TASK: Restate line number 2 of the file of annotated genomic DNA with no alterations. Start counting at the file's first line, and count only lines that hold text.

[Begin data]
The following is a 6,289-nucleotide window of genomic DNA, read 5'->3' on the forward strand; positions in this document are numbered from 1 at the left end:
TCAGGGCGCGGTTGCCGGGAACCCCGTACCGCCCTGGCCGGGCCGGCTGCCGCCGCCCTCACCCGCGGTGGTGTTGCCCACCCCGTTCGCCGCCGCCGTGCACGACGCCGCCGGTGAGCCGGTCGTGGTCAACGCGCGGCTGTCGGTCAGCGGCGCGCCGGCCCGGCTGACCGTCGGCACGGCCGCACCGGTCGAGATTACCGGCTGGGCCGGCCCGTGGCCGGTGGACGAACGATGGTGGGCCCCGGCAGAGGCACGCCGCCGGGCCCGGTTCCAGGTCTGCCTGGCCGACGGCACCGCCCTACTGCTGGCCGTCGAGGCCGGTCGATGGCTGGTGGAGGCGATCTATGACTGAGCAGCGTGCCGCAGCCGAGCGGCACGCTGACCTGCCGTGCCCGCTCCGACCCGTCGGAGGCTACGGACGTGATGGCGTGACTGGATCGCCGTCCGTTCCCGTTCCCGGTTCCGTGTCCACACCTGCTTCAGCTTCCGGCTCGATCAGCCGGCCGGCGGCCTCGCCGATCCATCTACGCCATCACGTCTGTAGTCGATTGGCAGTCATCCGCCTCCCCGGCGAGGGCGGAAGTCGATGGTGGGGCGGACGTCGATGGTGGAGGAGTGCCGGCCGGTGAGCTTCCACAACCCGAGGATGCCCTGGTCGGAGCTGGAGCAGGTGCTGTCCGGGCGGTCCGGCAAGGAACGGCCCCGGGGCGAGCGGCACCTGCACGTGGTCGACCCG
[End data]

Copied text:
TCAGGGCGCGGTTGCCGGGAACCCCGTACCGCCCTGGCCGGGCCGGCTGCCGCCGCCCTCACCCGCGGTGGTGTTGCCCACCCCGTTCGCCGCCGCCGTGCACGACGCCGCCGGTGAGCCGGTCGTGGTCAACGCGCGGCTGTCGGTCAGCGGCGCGCCGGCCCGGCTGACCGTCGGCACGGCCGCACCGGTCGAGATTACCGGCTGGGCCGGCCCGTGGCCGGTGGACGAACGATGGTGGGCCCCGGCAGAGGCACGCCGCCGGGCCCGGTTCCAGGTCTGCCTGGCCGACGGCACCGCCCTACTGCTGGCCGTCGAGGCCGGTCGATGGCTGGTGGAGGCGATCTATGACTGAGCAGCGTGCCGCAGCCGAGCGGCACGCTGACCTGCCGTGCCCGCTCCGACCCGTCGGAGGCTACGGACGTGATGGCGTGACTGGATCGCCGTCCGTTCCCGTTCCCGGTTCCGTGTCCACACCTGCTTCAGCTTCCGGCTCGATCAGCCGGCCGGCGGCCTCGCCGATCCATCTACGCCATCACGTCTGTAGTCGATTGGCAGTCATCCGCCTCCCCGGCGAGGGCGGAAGTCGATGGTGGGGCGGACGTCGATGGTGGAGGAGTGCCGGCCGGTGAGCTTCCACAACCCGAGGATGCCCTGGTCGGAGCTGGAGCAGGTGCTGTCCGGGCGGTCCGGCAAGGAACGGCCCCGGGGCGAGCGGCACCTGCACGTGGTCGACCCG